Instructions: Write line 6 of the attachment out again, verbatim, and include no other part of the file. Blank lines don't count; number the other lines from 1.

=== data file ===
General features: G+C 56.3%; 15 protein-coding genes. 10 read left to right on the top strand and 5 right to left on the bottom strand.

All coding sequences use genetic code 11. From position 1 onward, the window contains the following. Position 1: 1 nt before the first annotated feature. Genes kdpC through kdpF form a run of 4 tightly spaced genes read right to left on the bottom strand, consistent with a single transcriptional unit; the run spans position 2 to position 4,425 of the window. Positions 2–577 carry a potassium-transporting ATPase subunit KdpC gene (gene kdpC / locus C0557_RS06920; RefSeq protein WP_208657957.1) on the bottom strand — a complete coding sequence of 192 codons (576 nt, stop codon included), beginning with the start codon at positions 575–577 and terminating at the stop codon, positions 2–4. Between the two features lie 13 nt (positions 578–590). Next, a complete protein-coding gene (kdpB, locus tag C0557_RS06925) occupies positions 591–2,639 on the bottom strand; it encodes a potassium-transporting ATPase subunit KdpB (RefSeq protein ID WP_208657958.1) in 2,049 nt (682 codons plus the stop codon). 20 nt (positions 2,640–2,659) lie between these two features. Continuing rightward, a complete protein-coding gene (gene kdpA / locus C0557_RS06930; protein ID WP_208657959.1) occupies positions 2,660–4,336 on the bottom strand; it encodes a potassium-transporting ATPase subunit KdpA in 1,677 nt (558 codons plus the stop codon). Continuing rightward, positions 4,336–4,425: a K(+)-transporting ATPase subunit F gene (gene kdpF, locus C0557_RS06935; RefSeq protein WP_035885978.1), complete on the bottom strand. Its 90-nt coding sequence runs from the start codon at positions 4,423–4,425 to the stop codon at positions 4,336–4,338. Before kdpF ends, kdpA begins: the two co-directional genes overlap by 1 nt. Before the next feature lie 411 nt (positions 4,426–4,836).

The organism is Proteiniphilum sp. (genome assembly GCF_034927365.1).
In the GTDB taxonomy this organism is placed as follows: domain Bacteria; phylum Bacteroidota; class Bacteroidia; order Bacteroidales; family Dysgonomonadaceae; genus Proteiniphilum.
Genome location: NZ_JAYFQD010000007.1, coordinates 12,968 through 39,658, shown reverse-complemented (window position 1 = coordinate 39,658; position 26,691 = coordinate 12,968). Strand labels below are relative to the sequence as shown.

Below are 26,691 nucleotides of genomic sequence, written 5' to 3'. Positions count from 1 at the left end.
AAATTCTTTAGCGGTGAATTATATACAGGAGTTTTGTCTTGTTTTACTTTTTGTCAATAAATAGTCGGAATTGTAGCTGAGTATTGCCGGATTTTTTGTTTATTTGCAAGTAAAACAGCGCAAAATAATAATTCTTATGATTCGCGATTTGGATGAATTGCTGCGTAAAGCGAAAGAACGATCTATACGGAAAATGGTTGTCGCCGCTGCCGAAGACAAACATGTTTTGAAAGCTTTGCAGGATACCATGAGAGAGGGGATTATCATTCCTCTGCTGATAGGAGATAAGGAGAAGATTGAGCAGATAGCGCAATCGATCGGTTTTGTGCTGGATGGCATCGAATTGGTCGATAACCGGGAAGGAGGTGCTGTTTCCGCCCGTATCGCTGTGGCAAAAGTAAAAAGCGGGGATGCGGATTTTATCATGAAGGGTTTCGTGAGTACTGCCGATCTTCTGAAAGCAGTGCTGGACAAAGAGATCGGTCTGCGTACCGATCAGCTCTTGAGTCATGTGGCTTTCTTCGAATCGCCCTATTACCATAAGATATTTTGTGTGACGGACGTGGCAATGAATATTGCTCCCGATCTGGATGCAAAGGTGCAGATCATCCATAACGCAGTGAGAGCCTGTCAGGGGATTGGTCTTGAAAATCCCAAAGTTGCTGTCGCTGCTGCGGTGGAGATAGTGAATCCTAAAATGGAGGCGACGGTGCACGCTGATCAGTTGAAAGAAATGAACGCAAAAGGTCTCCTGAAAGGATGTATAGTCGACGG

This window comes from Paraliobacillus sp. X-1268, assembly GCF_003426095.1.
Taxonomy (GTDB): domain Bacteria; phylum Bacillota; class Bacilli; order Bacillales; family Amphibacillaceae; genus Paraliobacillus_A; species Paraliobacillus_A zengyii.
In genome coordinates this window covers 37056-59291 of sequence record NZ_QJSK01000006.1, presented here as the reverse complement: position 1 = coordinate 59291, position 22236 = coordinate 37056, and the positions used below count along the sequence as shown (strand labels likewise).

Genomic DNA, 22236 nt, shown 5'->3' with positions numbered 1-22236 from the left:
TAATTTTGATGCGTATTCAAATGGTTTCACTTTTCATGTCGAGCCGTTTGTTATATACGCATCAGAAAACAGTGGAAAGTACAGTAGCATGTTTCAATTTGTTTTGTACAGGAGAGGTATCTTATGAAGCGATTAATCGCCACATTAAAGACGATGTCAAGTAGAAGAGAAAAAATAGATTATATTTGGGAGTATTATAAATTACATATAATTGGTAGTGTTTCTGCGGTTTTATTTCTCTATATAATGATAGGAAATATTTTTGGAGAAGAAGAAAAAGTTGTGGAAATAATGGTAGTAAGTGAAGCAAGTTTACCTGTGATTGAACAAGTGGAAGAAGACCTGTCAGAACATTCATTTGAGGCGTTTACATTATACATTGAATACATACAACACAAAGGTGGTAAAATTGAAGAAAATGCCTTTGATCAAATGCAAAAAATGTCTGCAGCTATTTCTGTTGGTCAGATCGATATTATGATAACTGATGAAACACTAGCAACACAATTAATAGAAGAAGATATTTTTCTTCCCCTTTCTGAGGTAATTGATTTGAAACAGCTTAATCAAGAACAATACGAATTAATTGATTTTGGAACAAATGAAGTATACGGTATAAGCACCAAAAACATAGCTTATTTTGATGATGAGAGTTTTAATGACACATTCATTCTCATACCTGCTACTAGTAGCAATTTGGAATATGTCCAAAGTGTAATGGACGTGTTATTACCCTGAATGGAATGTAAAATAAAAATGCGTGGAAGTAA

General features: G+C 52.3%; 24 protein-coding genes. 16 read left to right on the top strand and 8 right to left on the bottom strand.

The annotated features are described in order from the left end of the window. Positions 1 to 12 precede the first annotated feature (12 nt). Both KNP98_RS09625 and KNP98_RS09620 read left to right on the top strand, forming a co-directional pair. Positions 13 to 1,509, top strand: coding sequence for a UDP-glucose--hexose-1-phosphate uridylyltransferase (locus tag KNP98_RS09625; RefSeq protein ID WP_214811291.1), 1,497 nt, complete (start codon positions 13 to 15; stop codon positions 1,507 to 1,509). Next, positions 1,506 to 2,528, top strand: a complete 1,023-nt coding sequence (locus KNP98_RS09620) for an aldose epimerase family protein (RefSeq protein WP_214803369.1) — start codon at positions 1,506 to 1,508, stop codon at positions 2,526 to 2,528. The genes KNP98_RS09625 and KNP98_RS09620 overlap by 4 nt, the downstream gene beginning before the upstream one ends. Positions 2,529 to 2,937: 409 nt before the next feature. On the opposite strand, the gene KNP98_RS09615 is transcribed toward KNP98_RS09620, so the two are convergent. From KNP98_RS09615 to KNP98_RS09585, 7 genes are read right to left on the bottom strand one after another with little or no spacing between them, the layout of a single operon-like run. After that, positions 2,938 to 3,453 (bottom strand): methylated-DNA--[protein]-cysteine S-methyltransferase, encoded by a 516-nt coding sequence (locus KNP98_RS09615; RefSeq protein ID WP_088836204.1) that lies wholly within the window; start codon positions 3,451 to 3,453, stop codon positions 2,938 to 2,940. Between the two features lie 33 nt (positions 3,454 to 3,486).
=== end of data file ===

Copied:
Below are 26,691 nucleotides of genomic sequence, written 5' to 3'. Positions count from 1 at the left end.